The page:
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Posted 25 July 2021 - 06:00 PM

I was a junior at Williamsville High School, when this race happened in 1968. Grell's Raceway was my home track. Still have my original pit box, with the Grell's sticker on it I was in the crowd with a friend,  watching this race.  The Red track had a very bumpy main staight, and was somewhat of torture for a particular seventeen year old making a $1.00 an hour at a nearby Grocery store. at the time. I remember calling in sick that day, just to watch the race!



#14 dc-65x

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Posted 25 July 2021 - 09:00 PM

Thanks Larry.    :) 

 

That front axle design makes for a much easier build. I believe it fell out of favor because the 2 front axle uprights increase the chassis stiffness. Tonyp's 2-piece motor box also makes for an easier build. Those things along with the simple pans and no plumber rail really make for easier anglewinder build for anyone wanting to give it a try.

 

Very cool that you were there for the race Dave.   :good:


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#15 dc-65x

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Posted 26 July 2021 - 01:41 PM

Tonyp used a modified Russkit inline motor bracket. I found this advertisment in the May 23, 1968 MCJ for an Associated anglewinder bracket with adjustable gear ratio:

 

MCJ V1N12 p8 may 23.jpg

 

This early anglewinder bracket could be the one in the ad and I'm going with it:

 

Matich chassis (27).JPG

 

I also installed the motor box to main rail braces:

 

Matich chassis (22).JPG

 

Matich chassis (23).JPG

 

The motor bracket is also soldered to the rear axle L-brace:

 

Matich chassis (25).JPG

 

I still need to add another motor bracket brace......just not sure where yet:

 

Matich chassis (26).JPG

 

The drop arm is next:

 

Matich chassis (24).JPG

 

 

 


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#16 old & gray

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Posted 26 July 2021 - 01:56 PM

Lovely work as usual Rick! Obviously its been around for awhile but this design for supporting the front axle tube is new to me and I like its simplicity.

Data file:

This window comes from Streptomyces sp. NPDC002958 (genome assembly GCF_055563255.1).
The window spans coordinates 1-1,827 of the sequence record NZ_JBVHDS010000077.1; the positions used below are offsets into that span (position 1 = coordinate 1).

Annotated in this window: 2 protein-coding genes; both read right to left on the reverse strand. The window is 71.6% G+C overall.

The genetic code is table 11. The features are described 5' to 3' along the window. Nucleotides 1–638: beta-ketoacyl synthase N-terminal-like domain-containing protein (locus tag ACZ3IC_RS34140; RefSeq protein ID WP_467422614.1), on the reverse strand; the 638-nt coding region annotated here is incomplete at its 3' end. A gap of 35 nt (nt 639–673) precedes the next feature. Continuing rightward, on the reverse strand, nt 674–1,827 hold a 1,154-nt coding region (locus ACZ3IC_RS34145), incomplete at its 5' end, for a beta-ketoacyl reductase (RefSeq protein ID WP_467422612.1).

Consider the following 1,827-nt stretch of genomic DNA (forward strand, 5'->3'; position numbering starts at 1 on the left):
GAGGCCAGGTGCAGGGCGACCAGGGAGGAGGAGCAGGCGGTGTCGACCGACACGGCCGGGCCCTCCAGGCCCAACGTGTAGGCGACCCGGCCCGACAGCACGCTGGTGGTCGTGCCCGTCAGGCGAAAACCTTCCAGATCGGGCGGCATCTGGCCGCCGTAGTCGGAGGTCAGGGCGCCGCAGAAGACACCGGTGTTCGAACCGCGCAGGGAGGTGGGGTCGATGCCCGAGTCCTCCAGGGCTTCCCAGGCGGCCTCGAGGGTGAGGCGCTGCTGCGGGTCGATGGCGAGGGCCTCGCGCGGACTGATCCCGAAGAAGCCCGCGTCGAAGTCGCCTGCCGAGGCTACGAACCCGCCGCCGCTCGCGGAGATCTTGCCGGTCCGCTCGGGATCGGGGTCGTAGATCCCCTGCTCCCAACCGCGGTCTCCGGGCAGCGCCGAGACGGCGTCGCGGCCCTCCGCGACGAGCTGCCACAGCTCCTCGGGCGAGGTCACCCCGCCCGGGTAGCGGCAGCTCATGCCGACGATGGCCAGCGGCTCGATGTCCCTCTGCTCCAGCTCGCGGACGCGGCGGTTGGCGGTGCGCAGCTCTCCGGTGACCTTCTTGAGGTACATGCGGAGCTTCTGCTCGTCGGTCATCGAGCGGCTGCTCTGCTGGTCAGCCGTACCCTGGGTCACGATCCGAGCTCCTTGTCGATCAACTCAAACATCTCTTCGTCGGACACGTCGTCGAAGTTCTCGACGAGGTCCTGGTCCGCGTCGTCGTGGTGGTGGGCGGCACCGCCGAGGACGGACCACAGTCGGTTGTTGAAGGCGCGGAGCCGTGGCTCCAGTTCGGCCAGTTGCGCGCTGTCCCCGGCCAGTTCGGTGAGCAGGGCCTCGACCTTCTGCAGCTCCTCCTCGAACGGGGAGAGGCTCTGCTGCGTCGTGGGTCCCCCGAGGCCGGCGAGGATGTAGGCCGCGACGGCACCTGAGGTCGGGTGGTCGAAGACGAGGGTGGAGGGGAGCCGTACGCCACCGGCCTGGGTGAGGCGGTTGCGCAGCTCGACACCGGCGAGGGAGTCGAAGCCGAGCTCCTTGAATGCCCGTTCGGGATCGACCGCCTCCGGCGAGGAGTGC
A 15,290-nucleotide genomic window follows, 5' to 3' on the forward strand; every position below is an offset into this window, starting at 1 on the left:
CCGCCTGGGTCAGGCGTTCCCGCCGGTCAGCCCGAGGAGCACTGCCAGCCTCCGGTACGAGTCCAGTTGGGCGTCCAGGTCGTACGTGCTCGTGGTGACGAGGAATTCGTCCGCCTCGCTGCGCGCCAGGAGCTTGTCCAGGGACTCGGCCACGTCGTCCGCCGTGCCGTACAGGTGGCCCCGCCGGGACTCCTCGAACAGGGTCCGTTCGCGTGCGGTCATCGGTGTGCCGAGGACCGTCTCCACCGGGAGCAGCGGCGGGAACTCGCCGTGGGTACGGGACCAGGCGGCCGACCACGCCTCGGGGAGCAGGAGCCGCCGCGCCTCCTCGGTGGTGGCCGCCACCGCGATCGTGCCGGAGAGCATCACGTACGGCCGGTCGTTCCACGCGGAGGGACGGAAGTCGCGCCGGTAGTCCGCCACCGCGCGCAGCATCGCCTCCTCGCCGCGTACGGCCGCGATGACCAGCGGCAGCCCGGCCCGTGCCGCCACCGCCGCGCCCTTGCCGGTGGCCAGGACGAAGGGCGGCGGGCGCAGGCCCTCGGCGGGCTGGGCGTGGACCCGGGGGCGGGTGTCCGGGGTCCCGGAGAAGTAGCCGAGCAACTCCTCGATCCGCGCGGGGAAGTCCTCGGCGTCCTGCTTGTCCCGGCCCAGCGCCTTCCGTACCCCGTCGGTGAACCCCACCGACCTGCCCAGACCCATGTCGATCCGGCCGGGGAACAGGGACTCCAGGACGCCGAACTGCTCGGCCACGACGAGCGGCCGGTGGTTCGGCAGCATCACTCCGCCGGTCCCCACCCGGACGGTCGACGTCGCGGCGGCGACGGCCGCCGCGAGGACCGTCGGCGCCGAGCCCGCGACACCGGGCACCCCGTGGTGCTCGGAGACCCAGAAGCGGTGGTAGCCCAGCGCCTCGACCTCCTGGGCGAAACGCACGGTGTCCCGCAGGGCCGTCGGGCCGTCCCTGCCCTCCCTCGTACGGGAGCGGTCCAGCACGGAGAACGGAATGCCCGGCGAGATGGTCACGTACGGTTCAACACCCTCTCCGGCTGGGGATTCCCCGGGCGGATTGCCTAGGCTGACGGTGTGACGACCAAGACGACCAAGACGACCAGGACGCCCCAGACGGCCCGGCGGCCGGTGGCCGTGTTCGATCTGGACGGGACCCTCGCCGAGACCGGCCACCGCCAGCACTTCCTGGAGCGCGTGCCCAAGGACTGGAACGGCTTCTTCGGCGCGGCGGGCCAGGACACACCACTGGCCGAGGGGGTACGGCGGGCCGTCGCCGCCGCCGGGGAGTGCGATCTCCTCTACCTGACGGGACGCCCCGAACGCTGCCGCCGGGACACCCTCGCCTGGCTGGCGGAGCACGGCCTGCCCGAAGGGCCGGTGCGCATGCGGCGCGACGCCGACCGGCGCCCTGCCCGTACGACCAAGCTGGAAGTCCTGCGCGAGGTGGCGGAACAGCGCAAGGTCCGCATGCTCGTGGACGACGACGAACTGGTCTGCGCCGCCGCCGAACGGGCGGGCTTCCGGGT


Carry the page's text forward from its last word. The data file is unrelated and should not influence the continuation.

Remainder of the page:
Thanks Larry.    :)

 

That front axle design makes for a much easier build. I believe it fell out of favor because the 2 front axle uprights increase the chassis stiffness. Tonyp's 2-piece motor box also makes for an easier build. Those things along with the simple pans and no plumber rail really make for easier anglewinder build for anyone wanting to give it a try.

 

Very cool that you were there for the race Dave.   :good:

 

I seem to remember the front axle tube support design changes when the plumber hinge moves in front of the axle.


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#17 dc-65x

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Posted 27 July 2021 - 11:52 AM

Hi Bob

 

That rear axle tube support was a convenient and popular place to mount the plumber hinge. A quick look through MCJ/MRJ and I didn't see any cars with that style axle mount located anywhere else.

 

I did see a mix of this style axle tube mount and the main rails bent up 90 style. Then the evolution to the long used L-braces mounted between the frame rails took over.


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#18 dc-65x

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Posted 28 July 2021 - 05:35 PM

Here's a COBRA 3/4" drop arm and my modified arm for 3/16" ID tube and relief cuts for the hinge tube: